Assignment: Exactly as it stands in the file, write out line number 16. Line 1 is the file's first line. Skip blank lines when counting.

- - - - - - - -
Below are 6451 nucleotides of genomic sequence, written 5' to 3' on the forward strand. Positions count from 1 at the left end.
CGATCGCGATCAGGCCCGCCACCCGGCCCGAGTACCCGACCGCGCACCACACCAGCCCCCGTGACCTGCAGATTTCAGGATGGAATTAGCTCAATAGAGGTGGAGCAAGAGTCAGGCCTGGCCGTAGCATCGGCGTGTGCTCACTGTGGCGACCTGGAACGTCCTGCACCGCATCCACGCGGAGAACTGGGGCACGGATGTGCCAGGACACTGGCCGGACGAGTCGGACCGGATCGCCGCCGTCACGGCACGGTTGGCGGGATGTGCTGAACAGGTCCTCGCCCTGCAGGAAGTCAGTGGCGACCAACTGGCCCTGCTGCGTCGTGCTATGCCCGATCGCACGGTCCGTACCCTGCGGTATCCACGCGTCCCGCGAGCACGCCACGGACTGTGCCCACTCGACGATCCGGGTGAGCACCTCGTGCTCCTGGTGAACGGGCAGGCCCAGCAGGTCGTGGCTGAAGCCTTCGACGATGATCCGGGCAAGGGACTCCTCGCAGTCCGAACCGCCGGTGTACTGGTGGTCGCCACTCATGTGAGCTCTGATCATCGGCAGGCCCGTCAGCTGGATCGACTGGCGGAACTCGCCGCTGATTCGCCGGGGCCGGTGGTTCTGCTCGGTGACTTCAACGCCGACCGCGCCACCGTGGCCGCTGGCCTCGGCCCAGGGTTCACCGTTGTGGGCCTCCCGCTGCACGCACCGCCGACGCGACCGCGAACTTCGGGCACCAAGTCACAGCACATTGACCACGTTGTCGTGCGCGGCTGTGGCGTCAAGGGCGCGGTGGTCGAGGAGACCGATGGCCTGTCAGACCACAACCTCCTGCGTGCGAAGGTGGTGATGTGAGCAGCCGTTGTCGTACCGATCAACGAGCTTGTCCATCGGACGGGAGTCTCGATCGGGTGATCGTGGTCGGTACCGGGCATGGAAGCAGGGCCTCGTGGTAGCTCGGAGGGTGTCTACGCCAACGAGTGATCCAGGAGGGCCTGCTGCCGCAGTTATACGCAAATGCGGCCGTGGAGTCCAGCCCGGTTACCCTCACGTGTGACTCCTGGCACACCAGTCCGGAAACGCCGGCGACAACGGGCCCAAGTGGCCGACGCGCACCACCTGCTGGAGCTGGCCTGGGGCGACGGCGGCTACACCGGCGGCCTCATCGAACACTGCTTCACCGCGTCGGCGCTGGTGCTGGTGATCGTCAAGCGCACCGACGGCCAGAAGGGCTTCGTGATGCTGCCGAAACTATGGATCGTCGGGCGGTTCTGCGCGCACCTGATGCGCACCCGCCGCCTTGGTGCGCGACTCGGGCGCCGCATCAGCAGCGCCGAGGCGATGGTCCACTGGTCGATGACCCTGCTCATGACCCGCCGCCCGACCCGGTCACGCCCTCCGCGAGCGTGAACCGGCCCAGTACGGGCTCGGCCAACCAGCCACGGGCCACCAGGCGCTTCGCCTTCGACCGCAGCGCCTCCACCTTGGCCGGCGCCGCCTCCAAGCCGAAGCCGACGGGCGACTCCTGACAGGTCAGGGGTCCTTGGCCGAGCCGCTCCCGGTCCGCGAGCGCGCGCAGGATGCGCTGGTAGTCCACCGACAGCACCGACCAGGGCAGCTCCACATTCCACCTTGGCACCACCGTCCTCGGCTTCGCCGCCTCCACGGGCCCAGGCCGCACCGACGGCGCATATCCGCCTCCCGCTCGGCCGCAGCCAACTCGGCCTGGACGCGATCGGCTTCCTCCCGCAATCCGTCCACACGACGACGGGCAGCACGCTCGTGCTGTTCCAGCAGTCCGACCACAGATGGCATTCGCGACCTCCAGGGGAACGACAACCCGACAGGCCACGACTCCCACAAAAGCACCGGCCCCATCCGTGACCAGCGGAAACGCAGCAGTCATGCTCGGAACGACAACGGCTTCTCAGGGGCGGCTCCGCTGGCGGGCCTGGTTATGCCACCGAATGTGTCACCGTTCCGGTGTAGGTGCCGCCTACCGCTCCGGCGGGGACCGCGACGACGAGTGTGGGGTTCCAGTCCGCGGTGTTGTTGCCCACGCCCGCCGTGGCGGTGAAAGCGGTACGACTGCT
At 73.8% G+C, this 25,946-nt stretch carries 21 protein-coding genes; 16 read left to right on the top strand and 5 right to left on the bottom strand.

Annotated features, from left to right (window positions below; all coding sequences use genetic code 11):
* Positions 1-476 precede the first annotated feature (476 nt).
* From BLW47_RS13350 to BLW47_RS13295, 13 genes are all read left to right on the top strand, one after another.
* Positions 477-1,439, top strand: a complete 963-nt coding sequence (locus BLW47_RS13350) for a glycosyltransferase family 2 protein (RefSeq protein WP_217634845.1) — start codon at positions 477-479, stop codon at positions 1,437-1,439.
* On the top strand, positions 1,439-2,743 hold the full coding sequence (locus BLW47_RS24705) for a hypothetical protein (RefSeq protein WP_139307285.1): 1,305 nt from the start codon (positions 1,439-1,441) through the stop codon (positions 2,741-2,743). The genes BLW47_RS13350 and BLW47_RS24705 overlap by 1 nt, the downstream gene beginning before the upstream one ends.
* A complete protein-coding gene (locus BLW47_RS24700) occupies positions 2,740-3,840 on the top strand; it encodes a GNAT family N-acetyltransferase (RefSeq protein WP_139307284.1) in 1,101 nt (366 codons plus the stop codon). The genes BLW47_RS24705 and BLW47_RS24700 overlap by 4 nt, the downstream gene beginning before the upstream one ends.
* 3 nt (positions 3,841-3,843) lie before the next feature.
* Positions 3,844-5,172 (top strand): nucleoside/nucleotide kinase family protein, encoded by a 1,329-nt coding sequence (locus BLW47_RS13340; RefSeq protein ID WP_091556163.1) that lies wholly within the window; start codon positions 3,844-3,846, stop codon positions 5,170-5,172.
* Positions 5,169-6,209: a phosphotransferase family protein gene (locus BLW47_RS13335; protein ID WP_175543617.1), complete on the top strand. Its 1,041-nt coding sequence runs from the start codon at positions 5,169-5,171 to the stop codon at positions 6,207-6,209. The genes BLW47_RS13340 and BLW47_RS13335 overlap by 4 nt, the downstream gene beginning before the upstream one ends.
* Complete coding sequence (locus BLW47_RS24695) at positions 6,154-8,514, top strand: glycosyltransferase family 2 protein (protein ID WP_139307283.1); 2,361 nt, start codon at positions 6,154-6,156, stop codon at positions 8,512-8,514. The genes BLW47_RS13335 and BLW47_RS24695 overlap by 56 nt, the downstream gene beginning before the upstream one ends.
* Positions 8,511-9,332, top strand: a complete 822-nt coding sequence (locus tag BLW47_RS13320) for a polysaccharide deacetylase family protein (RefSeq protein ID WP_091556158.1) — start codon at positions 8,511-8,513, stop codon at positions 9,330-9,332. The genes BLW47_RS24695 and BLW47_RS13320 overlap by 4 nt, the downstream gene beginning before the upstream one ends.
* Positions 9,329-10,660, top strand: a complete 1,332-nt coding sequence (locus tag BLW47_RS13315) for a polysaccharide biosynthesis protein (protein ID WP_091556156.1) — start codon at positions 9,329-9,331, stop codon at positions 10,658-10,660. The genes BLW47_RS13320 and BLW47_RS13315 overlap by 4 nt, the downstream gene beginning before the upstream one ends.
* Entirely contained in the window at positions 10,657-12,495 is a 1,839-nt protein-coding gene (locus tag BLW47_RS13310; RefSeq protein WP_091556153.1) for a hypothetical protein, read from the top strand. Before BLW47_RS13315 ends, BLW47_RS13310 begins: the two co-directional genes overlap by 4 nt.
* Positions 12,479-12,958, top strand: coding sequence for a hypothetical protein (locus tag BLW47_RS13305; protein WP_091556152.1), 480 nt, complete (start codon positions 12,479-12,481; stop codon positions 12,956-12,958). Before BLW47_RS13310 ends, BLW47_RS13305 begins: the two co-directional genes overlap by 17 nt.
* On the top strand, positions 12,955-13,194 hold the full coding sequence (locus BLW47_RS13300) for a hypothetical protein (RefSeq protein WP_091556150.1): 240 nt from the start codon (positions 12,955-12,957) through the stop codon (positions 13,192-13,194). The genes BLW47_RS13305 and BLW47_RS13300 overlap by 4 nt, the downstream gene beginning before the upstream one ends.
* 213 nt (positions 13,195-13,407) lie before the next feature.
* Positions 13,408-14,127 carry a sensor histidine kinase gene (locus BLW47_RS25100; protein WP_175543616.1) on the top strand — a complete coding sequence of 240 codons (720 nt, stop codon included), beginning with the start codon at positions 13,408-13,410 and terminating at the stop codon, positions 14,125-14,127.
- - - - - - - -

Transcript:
* Entirely contained in the window at positions 10,657-12,495 is a 1,839-nt protein-coding gene (locus tag BLW47_RS13310; RefSeq protein WP_091556153.1) for a hypothetical protein, read from the top strand. Before BLW47_RS13315 ends, BLW47_RS13310 begins: the two co-directional genes overlap by 4 nt.